Ammonia Emission from Fattening Pig Houses in Relation to Animal Activity and Carbon Dioxide Production

Patricia de Sousa, Søren Pedersen

Abstract


Ammonia emission from animal facilities is a world-wide research focus area, because ammonia
is a nuisance for the external environment. It is therefore important to know how ammonia emissions
depend on various factors, such as animal activity and ventilation rate. The objective of this
paper is to show the impact of animal activity on the variation of the diurnal ammonia emission in
controlled environment with low variation in indoor temperature. The investigation, comprising
three trials with a total of 57 24-hour measuring periods, has been dealing with animal activity,
ventilation rate and ammonia emission. In order to show how precisely the ventilation rate can be
measured on the basis of the easier measurable carbon dioxide concentration, investigations of
the ventilation rate have been made both when measured by means of measuring fans and indirectly
on the basis of the carbon dioxide concentration. Hourly ammonia emissions, where the
ventilation rate is based on carbon dioxide concentrations, have been investigated both with standard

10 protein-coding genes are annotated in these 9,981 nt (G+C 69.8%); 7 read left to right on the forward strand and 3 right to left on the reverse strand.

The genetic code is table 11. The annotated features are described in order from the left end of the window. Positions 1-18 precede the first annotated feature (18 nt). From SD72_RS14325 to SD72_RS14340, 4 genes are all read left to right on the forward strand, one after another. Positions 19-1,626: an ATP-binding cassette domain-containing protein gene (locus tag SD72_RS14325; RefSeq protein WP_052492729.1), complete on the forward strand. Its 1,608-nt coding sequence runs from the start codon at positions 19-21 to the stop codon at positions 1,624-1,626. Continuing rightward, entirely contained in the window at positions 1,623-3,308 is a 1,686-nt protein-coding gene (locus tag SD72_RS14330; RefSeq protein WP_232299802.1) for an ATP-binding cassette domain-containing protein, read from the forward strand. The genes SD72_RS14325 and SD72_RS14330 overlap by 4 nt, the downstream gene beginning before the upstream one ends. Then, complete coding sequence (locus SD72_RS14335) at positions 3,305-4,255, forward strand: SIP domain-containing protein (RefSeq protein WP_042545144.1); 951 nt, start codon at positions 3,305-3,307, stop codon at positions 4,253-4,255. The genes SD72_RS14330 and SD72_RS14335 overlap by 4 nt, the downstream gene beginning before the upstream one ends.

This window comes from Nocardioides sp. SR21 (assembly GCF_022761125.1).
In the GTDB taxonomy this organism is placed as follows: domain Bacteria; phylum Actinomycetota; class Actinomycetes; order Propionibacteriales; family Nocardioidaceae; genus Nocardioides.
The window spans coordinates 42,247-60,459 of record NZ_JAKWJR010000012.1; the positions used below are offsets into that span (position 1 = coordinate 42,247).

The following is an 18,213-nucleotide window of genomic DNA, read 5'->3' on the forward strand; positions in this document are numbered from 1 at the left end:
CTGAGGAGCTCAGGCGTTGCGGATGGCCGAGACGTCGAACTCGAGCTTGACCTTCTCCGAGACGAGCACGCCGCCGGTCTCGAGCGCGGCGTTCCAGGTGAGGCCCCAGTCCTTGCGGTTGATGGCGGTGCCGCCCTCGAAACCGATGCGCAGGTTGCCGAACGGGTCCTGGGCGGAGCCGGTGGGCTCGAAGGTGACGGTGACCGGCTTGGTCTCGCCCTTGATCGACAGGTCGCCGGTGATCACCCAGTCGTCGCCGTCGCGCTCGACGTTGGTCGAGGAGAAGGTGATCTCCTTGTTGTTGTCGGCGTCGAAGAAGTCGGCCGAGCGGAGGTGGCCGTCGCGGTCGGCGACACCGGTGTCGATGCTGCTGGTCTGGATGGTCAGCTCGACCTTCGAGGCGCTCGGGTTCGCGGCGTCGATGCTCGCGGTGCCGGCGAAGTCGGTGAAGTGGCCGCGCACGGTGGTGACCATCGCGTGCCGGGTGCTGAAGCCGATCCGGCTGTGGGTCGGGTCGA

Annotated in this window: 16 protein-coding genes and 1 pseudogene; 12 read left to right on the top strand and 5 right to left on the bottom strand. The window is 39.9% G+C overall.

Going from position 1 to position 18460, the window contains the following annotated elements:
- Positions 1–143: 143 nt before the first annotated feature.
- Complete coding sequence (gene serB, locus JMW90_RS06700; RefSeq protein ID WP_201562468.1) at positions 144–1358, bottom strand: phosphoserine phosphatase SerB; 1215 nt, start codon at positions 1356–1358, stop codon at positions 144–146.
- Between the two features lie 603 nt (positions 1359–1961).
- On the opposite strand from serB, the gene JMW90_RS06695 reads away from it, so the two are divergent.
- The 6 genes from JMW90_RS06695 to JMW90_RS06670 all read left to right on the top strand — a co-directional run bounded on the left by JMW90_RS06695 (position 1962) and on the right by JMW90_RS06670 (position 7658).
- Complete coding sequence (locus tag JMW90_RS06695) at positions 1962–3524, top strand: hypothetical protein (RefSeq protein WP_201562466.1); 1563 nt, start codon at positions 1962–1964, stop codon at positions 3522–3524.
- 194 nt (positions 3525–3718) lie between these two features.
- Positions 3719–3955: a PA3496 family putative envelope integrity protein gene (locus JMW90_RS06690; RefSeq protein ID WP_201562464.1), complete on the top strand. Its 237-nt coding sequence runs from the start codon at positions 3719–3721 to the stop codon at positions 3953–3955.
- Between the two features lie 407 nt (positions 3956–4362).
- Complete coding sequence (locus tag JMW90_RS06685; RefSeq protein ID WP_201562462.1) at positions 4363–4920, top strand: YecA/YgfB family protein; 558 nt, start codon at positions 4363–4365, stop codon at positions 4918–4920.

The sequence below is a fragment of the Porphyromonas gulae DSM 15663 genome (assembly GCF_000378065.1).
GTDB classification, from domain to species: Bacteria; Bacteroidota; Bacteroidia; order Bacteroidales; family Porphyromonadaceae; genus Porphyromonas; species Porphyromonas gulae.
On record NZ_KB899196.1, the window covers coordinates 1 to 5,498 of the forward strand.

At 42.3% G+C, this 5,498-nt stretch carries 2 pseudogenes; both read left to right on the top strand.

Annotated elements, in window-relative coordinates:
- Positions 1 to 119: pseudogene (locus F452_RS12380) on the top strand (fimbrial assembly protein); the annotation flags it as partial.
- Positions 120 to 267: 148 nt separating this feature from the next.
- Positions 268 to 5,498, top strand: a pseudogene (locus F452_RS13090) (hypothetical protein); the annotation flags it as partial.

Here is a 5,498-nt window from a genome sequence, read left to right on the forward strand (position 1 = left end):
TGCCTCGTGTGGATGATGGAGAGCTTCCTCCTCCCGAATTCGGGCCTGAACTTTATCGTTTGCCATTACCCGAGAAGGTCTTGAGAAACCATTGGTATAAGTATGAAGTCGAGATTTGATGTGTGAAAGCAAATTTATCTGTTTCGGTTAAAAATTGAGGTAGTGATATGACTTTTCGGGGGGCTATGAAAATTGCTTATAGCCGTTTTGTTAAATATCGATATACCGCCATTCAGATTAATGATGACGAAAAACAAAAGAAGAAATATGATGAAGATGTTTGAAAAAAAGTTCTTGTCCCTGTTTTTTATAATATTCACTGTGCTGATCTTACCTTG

sinusoidal corrections for diurnal variations in carbon dioxide productions and adjusted by
measured animal activity. The investigation carried out at a conventional farm shows that the
diurnal variation in animal activity can be approximated by a sinusoidal model, where about 3/4
of the diurnal variation in activity can be explained (R2 ≈ 0.75). The investigations also show
that the ventilation rate as daily average can be approximated on the basis of measurements of the
carbon dioxide concentration in the animal house, using a carbon dioxide production in accordance
with the CIGR (2002) of 0.185 m3/h per heat producing unit (1 hpu = 1000 W in animal
total heat production). The ratio between ventilation rate on a carbon dioxide basis and measured
as 24 hour average varied from 1.02 to 1.17. On hourly basis, the relation between ventilation rate
based on carbon dioxide concentration and measured by fans, very much depends on whether
adjustments for animal activity are taken into account. Without adjustment for animal activity, the
correlation is in the worst case close to zero. When using a standard adjustment for activity, the
correlation R2 between calculated and measured ventilation rates will be 0.80 or above. The correlation
between animal activity and ammonia emission was between 0.15 and 0.56.

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